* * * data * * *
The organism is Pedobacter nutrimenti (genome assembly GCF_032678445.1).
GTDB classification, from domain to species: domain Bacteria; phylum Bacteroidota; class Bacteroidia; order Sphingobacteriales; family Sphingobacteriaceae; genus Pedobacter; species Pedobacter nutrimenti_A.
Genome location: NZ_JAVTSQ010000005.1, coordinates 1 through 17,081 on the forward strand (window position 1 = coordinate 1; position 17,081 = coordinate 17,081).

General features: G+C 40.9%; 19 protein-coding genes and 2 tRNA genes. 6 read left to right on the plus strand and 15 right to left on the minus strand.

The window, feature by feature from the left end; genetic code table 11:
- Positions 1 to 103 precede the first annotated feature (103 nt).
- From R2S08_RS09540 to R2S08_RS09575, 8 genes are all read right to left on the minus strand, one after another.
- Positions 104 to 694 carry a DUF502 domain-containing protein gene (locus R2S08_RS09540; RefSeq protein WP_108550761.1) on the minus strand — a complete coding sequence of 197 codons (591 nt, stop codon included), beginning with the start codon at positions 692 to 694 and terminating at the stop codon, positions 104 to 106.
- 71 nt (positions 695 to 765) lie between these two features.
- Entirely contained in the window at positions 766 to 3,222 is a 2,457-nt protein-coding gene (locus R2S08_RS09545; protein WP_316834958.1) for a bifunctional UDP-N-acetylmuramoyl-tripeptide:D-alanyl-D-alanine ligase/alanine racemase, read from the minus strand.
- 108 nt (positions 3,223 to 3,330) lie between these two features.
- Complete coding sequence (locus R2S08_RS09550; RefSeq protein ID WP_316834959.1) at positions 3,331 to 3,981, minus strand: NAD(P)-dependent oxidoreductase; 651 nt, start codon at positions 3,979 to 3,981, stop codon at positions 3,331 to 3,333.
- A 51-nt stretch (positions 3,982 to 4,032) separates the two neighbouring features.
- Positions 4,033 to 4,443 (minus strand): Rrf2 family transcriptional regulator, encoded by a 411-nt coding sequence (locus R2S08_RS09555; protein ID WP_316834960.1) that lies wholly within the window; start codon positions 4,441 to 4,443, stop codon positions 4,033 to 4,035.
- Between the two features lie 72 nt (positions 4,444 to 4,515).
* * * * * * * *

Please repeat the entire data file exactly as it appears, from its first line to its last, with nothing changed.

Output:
The organism is Pedobacter nutrimenti (genome assembly GCF_032678445.1).
GTDB classification, from domain to species: domain Bacteria; phylum Bacteroidota; class Bacteroidia; order Sphingobacteriales; family Sphingobacteriaceae; genus Pedobacter; species Pedobacter nutrimenti_A.
Genome location: NZ_JAVTSQ010000005.1, coordinates 1 through 17,081 on the forward strand (window position 1 = coordinate 1; position 17,081 = coordinate 17,081).

General features: G+C 40.9%; 19 protein-coding genes and 2 tRNA genes. 6 read left to right on the plus strand and 15 right to left on the minus strand.

The window, feature by feature from the left end; genetic code table 11:
- Positions 1 to 103 precede the first annotated feature (103 nt).
- From R2S08_RS09540 to R2S08_RS09575, 8 genes are all read right to left on the minus strand, one after another.
- Positions 104 to 694 carry a DUF502 domain-containing protein gene (locus R2S08_RS09540; RefSeq protein WP_108550761.1) on the minus strand — a complete coding sequence of 197 codons (591 nt, stop codon included), beginning with the start codon at positions 692 to 694 and terminating at the stop codon, positions 104 to 106.
- 71 nt (positions 695 to 765) lie between these two features.
- Entirely contained in the window at positions 766 to 3,222 is a 2,457-nt protein-coding gene (locus R2S08_RS09545; protein WP_316834958.1) for a bifunctional UDP-N-acetylmuramoyl-tripeptide:D-alanyl-D-alanine ligase/alanine racemase, read from the minus strand.
- 108 nt (positions 3,223 to 3,330) lie between these two features.
- Complete coding sequence (locus R2S08_RS09550; RefSeq protein ID WP_316834959.1) at positions 3,331 to 3,981, minus strand: NAD(P)-dependent oxidoreductase; 651 nt, start codon at positions 3,979 to 3,981, stop codon at positions 3,331 to 3,333.
- A 51-nt stretch (positions 3,982 to 4,032) separates the two neighbouring features.
- Positions 4,033 to 4,443 (minus strand): Rrf2 family transcriptional regulator, encoded by a 411-nt coding sequence (locus R2S08_RS09555; protein ID WP_316834960.1) that lies wholly within the window; start codon positions 4,441 to 4,443, stop codon positions 4,033 to 4,035.
- Between the two features lie 72 nt (positions 4,444 to 4,515).